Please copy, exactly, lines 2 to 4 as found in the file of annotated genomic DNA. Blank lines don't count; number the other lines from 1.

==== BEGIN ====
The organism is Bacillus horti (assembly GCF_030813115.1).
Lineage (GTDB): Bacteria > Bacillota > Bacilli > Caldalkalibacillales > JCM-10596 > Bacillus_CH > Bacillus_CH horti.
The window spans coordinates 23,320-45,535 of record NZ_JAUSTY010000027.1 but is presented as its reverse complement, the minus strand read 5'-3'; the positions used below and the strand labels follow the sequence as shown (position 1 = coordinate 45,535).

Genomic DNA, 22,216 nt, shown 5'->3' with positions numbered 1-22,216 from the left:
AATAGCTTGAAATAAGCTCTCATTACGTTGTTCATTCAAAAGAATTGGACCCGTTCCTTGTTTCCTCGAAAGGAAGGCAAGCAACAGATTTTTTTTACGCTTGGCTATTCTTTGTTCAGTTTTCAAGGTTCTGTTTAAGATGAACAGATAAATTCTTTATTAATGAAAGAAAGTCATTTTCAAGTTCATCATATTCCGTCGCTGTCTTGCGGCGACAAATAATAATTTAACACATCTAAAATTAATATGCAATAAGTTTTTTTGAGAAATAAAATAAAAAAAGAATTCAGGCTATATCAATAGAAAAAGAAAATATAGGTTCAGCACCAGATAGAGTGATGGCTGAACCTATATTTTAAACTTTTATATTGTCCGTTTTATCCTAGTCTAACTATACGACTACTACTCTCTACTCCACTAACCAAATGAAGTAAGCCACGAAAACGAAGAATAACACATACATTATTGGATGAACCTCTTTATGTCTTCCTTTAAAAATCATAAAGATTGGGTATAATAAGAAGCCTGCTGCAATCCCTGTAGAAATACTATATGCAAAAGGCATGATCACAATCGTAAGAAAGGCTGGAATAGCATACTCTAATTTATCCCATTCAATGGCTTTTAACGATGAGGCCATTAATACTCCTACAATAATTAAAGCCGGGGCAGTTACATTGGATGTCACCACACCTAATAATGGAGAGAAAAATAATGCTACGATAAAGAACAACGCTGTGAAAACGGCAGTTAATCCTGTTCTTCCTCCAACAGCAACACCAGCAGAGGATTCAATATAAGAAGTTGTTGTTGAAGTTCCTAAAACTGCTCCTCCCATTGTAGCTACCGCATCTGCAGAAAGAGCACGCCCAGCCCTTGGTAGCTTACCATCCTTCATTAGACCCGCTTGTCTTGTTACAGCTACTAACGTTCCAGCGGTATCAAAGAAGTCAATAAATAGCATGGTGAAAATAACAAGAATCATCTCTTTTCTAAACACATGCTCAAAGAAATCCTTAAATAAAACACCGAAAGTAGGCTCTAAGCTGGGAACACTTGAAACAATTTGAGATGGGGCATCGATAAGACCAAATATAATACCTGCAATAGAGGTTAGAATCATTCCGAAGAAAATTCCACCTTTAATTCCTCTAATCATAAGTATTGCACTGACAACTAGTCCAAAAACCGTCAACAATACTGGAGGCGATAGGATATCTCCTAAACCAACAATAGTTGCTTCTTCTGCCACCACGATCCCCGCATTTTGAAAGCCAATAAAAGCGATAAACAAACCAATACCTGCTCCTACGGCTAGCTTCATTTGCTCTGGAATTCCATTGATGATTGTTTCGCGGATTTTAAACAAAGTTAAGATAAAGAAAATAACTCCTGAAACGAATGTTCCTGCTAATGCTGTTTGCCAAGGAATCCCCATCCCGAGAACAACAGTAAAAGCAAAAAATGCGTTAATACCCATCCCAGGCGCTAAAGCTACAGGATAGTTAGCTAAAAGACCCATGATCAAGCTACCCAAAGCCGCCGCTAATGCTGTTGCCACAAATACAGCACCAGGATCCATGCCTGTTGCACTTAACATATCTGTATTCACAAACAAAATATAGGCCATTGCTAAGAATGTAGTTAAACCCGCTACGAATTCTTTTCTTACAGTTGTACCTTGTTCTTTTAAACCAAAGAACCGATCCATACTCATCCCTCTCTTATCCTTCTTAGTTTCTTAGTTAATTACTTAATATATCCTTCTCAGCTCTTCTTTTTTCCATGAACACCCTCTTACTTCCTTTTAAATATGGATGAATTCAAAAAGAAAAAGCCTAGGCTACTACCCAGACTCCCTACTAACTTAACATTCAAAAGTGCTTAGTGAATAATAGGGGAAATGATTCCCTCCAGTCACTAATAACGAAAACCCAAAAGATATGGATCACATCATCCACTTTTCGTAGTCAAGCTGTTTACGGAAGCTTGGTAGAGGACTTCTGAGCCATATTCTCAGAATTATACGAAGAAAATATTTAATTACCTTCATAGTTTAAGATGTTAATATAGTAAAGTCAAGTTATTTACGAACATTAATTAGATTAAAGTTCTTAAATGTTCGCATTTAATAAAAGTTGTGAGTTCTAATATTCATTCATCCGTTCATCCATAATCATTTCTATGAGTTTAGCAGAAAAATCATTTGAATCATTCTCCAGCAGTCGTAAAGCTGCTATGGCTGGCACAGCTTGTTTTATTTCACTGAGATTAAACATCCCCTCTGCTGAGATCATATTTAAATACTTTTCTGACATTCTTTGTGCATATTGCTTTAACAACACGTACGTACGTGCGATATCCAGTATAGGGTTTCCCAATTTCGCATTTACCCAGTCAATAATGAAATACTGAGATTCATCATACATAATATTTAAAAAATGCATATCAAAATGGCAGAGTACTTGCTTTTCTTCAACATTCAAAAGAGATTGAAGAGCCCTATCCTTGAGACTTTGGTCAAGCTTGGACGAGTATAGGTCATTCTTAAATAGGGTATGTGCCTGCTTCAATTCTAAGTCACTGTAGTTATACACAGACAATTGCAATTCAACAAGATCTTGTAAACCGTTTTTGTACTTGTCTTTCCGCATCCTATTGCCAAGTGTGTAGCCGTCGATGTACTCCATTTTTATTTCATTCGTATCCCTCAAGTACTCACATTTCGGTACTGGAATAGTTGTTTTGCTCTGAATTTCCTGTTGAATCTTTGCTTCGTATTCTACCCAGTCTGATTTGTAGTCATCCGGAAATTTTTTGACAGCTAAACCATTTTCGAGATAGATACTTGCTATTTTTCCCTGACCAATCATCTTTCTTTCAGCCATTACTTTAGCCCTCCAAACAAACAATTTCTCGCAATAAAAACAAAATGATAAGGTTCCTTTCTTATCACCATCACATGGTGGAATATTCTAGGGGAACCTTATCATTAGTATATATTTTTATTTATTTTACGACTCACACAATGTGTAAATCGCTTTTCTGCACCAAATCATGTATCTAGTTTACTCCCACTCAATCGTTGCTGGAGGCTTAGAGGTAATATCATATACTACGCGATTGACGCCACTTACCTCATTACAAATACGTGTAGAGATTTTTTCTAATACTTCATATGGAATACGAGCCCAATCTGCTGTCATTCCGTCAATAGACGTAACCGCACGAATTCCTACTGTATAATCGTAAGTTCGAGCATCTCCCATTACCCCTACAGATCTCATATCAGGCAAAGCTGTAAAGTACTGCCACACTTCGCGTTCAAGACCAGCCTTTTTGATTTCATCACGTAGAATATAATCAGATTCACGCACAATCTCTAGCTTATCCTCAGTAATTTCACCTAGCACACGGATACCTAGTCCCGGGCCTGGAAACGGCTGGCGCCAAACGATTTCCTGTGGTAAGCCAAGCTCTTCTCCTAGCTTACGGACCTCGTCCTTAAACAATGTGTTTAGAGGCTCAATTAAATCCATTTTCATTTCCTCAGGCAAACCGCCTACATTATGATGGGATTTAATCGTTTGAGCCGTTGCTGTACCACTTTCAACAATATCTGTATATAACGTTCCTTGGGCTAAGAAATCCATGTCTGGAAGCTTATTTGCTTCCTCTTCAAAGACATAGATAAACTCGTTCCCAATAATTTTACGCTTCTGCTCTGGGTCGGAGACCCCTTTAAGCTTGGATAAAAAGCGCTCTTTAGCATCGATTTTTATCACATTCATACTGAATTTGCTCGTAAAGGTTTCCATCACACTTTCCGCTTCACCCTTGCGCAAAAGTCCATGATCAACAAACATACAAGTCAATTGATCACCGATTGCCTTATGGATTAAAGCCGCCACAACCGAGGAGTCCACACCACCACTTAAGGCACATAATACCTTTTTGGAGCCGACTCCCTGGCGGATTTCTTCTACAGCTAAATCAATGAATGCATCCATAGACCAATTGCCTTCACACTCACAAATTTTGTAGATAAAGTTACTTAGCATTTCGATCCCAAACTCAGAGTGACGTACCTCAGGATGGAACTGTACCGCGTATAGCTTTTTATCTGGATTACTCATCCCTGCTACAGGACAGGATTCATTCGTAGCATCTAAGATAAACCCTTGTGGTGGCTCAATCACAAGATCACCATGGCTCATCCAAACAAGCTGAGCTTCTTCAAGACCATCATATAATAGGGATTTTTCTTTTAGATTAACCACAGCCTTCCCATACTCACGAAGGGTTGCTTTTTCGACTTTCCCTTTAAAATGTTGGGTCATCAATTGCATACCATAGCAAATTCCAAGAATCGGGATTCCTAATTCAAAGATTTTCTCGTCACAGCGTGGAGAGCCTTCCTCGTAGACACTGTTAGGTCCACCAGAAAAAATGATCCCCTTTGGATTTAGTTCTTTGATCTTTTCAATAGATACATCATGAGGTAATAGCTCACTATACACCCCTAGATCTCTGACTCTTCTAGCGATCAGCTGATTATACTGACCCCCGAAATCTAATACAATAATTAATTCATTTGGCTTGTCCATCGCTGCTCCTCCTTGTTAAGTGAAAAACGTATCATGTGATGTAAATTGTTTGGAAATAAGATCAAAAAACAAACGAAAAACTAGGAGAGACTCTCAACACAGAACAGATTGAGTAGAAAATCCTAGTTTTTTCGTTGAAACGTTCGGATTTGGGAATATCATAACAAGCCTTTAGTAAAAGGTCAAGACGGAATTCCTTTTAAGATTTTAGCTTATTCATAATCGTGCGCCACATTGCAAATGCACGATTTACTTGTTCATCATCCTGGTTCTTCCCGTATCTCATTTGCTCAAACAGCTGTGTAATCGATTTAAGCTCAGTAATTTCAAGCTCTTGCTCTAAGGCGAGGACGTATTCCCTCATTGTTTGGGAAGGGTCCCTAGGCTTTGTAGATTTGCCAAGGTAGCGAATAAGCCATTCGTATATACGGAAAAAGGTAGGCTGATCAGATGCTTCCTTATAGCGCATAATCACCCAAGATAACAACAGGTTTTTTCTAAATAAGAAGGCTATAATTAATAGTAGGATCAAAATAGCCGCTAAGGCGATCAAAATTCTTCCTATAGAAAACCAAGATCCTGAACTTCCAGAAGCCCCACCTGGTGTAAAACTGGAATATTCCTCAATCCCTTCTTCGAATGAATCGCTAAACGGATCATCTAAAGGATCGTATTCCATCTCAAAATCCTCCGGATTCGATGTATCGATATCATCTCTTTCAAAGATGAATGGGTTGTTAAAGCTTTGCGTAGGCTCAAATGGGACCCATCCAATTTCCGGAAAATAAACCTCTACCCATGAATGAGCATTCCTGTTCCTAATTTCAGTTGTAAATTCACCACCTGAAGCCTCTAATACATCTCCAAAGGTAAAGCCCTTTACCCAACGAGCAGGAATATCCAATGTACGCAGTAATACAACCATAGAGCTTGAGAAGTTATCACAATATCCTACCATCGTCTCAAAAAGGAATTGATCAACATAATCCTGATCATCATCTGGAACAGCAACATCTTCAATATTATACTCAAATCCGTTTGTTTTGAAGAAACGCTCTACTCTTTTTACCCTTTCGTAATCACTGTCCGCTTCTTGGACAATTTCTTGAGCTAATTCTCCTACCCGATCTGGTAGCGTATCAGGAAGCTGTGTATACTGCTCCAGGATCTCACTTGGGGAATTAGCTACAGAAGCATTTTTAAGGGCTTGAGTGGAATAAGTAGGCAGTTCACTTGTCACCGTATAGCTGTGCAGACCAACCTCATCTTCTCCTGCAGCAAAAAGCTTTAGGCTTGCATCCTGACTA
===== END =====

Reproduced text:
Lineage (GTDB): Bacteria > Bacillota > Bacilli > Caldalkalibacillales > JCM-10596 > Bacillus_CH > Bacillus_CH horti.
The window spans coordinates 23,320-45,535 of record NZ_JAUSTY010000027.1 but is presented as its reverse complement, the minus strand read 5'-3'; the positions used below and the strand labels follow the sequence as shown (position 1 = coordinate 45,535).

Genomic DNA, 22,216 nt, shown 5'->3' with positions numbered 1-22,216 from the left: